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What Could be Better than Ice Cream?

Two Fridays ago, our research team headed into the field, eagerly anticipating the prospect of Purity ice cream at the Lab of Ornithology’s social that afternoon. Little did we know that we were in for a very different (and as much as we love Purity ice cream), even better, treat.

Opening up what we’ve termed our “nest contents” spreadsheet in Excel, we briefly scanned our timeline to gauge the approximate time of hatching for our only active Scarlet Tanager (Piranga olivacea) nest at the time. The Scarlet Tanager account on BNA (the Birds of North America Online) describes departure from the nest on day 9 or 10 after hatching; by our rough calculations, the fledglings at our nest of focus would either be near the nest, already out and begging for food, or in the nest, close to fluttering out. With that in mind, Jen and I decided to head out for a two-hour nest watch, lugging – just in case – the HDV camera lent to our team by Macaulay.

While Eric and Tim went in search of new nests and juveniles, the two of us settled down in a spot where we could get a clear view of the nest (SCTA5 is notorious for being extremely well-hidden). After focusing the video camera on the delicate, saucer-shaped nest far above our heads, we started the watch. The first 30 minutes or so were much like any other day of nest watching involving parental care of nestlings – one parent at a time arrived to the nest at varying time intervals – the only exception, however, was that within that first half hour at SCTA5, only the male visited the nest.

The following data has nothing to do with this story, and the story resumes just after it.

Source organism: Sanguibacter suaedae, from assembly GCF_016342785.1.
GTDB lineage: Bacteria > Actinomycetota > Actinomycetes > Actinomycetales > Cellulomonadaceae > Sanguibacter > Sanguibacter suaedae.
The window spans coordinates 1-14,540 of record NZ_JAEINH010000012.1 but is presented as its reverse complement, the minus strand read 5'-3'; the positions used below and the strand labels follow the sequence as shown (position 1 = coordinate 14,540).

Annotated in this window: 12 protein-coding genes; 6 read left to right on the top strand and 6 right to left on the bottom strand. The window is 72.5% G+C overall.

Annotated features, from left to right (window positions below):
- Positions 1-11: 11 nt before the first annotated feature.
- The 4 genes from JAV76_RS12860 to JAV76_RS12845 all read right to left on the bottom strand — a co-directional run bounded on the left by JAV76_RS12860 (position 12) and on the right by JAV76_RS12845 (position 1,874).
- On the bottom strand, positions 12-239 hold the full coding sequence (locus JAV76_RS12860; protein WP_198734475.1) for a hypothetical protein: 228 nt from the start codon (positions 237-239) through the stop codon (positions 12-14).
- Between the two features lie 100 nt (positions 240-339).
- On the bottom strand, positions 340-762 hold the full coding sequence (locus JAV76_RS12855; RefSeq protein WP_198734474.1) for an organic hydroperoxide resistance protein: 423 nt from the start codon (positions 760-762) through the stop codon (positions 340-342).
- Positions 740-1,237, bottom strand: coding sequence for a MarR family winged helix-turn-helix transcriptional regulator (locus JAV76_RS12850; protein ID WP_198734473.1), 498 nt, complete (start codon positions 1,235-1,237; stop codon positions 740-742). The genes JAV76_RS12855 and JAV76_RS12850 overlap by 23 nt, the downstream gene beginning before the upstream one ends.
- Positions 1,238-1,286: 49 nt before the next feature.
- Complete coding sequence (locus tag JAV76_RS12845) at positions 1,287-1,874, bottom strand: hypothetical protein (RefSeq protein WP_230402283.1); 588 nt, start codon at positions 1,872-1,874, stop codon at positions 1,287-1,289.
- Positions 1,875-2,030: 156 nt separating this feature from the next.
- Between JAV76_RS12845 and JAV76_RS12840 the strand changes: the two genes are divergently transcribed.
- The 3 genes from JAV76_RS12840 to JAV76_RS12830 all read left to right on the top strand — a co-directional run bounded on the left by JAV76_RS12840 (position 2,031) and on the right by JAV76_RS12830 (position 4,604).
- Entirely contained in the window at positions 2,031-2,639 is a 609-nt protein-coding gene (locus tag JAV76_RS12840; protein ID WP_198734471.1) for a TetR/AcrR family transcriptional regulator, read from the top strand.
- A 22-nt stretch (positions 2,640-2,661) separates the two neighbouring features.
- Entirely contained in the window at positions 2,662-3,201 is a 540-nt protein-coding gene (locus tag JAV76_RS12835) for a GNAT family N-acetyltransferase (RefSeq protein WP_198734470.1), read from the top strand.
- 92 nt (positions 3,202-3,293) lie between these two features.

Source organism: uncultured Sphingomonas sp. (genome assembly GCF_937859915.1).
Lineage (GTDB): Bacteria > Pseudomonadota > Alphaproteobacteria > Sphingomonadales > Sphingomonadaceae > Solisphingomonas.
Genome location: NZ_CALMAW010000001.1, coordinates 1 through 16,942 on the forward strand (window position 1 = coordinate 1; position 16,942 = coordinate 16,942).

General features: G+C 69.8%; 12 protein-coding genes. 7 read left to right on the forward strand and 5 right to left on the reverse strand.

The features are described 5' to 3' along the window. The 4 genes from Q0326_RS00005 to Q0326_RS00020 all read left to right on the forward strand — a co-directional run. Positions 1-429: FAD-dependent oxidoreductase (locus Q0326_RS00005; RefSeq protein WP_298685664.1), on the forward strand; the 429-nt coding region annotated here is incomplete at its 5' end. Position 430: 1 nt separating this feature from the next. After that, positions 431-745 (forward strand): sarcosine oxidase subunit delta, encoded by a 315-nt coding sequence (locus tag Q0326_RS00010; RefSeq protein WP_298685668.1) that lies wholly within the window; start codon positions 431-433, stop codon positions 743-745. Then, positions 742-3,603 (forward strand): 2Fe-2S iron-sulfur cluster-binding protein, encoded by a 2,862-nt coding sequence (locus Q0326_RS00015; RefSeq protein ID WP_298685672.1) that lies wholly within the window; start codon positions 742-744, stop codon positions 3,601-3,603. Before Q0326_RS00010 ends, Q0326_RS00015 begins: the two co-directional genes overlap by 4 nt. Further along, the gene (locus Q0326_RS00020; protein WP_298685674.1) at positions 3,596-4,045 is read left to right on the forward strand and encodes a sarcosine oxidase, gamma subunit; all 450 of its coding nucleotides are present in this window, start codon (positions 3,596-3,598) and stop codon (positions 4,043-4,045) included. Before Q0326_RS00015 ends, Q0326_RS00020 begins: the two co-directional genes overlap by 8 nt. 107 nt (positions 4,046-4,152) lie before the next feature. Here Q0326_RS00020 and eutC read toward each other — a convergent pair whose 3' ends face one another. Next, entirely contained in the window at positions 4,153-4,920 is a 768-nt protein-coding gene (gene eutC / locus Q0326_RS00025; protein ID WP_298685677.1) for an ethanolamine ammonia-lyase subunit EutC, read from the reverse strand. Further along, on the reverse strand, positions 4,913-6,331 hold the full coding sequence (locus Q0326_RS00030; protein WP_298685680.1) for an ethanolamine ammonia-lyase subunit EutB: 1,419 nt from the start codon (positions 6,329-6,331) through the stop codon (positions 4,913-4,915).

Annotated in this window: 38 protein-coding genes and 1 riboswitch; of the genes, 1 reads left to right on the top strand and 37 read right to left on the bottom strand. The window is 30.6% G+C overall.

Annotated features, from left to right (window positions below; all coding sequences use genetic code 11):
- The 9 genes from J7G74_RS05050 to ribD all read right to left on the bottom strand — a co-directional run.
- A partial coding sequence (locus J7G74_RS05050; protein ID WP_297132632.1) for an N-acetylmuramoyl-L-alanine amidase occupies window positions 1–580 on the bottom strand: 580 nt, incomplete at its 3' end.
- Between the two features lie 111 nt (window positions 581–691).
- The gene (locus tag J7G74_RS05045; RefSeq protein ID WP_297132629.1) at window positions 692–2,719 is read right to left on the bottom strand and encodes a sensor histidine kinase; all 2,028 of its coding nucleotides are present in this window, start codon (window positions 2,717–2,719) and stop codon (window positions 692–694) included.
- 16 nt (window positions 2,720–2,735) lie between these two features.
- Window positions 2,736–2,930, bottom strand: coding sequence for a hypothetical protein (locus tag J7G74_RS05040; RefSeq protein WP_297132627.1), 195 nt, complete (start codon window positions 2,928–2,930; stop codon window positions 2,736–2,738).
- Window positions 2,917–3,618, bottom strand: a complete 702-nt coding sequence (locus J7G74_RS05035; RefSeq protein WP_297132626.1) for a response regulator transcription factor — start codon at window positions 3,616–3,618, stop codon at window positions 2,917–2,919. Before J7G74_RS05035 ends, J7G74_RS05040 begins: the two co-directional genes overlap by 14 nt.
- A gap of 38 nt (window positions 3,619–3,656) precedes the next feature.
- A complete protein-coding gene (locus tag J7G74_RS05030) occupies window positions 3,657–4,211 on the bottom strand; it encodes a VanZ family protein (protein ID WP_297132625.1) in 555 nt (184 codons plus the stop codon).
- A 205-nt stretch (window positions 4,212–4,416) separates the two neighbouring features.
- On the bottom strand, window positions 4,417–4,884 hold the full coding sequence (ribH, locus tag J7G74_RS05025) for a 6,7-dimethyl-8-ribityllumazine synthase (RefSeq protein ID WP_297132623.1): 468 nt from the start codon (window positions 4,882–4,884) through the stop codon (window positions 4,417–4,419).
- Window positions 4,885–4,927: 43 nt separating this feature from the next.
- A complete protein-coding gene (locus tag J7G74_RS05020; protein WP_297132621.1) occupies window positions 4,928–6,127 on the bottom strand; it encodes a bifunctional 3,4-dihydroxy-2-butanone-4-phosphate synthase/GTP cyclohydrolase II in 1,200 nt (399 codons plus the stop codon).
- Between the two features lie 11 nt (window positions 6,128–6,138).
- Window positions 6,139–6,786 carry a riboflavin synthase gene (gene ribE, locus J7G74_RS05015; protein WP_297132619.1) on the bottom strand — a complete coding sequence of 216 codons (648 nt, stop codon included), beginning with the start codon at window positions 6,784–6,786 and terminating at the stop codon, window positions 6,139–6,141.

For a brief (and of course, always exciting!) snapshot of our nest watch that day:

At 10:55 AM, as the parents were out foraging, there was some slight movement on the nest.
At 11:01 AM, the male was singing softly as the female called in the under-story, on a branch remarkably close to the observer – both aspects being atypical for the behavior of a female tanager while foraging for her nestlings.
For the next five minutes, the female gradually moved closer and closer to the forest floor directly below the nest, continuously chck-brrring.
At 11:05 AM, sounds that seemed to be begging calls were heard. The male and female continued to sing and call until suddenly, there was a small flash of a fluffy grey bundle scurrying towards a log.

Yes, indeed – it was a Scarlet Tanager fledging, our first one seen straight out of the nest.

The HDV camera Jen and I had luckily brought out was quickly trained on the fledgling, who was remarkably agile. He was able to make his way across the forest floor fairly quickly and was capable of short, fluttery flights. As Jen and I followed him from one log to another, he eventually tried to move up along a small sapling – an evolutionarily helpful instinct for avoiding predators.

Scarlet Tanager Fledgling

Hello, world!

As we were wholly engrossed in our careful stalking of the fledging, we almost forgot to call Tim and Eric to join us. When they finally arrived, armed with a Marantz audio recorder, an extra battery for the camera, and an additional tape for the video camera, our small but extremely excited fan club for the fledging was complete.